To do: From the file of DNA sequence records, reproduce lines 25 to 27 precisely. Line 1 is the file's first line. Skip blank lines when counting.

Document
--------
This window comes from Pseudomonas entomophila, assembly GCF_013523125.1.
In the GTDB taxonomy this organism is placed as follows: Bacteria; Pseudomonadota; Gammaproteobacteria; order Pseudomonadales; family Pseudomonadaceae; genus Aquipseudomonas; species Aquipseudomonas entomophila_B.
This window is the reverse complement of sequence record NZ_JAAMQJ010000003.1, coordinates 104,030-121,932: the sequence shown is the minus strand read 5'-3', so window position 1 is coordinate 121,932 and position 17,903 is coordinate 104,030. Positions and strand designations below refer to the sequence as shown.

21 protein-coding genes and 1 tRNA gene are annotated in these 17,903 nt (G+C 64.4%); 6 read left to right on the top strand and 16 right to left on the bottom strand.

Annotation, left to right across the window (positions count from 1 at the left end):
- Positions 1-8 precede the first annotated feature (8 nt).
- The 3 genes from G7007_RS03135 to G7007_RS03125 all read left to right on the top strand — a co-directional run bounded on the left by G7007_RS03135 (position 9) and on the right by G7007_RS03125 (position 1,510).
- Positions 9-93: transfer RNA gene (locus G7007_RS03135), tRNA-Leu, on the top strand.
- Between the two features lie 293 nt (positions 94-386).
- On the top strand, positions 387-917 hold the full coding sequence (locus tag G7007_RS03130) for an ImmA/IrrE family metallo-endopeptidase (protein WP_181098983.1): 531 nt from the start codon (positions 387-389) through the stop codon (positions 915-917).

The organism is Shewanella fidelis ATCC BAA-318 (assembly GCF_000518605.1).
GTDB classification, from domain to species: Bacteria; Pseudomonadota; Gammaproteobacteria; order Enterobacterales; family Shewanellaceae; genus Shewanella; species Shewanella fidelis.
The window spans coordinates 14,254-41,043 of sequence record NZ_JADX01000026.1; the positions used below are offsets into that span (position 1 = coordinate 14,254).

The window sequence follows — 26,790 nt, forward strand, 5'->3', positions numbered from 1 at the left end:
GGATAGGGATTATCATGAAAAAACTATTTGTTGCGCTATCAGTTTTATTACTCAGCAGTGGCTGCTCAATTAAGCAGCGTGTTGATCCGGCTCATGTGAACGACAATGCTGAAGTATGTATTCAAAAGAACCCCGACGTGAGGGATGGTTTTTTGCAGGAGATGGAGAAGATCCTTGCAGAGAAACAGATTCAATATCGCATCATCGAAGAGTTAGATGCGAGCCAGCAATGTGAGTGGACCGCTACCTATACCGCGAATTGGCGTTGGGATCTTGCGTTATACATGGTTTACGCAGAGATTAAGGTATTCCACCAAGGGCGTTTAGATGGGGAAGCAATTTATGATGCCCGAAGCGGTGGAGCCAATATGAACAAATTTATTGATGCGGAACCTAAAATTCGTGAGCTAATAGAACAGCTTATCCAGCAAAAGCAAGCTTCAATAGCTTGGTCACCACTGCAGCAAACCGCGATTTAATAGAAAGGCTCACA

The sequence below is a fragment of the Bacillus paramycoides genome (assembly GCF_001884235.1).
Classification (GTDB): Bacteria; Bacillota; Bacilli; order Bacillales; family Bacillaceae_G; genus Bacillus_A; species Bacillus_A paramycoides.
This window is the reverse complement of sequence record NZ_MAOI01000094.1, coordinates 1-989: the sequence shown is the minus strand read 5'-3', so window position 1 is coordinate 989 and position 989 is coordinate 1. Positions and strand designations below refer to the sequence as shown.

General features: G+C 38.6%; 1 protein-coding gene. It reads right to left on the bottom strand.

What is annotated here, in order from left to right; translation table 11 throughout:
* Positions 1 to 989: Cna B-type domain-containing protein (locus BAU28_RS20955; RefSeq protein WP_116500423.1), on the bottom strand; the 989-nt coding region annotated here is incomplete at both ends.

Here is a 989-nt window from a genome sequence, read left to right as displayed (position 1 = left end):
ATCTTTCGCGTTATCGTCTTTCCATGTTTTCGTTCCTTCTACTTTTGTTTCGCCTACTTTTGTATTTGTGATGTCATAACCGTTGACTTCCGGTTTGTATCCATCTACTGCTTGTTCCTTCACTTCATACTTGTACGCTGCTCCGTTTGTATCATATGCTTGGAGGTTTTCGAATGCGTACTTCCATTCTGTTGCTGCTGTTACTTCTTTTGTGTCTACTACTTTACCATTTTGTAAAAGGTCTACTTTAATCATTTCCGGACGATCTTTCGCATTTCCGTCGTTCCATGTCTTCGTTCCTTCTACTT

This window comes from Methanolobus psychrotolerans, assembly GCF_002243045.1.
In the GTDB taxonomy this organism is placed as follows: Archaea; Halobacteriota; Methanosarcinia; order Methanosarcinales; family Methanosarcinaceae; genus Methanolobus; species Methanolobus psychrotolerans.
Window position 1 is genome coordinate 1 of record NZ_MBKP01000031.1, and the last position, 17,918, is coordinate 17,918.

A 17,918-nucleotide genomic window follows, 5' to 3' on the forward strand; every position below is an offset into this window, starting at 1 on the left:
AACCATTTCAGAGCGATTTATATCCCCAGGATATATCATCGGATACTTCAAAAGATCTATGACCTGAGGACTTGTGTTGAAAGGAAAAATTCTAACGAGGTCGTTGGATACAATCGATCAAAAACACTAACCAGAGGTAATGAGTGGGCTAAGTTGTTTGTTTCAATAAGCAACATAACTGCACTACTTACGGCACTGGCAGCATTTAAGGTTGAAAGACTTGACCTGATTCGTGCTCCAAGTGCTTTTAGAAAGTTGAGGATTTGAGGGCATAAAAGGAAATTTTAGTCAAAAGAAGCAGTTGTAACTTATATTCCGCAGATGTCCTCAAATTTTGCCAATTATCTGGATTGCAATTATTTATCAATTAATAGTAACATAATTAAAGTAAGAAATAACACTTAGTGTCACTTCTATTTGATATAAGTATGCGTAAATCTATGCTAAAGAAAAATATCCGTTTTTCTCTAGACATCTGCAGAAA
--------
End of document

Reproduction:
In the GTDB taxonomy this organism is placed as follows: Archaea; Halobacteriota; Methanosarcinia; order Methanosarcinales; family Methanosarcinaceae; genus Methanolobus; species Methanolobus psychrotolerans.
Window position 1 is genome coordinate 1 of record NZ_MBKP01000031.1, and the last position, 17,918, is coordinate 17,918.

A 17,918-nucleotide genomic window follows, 5' to 3' on the forward strand; every position below is an offset into this window, starting at 1 on the left: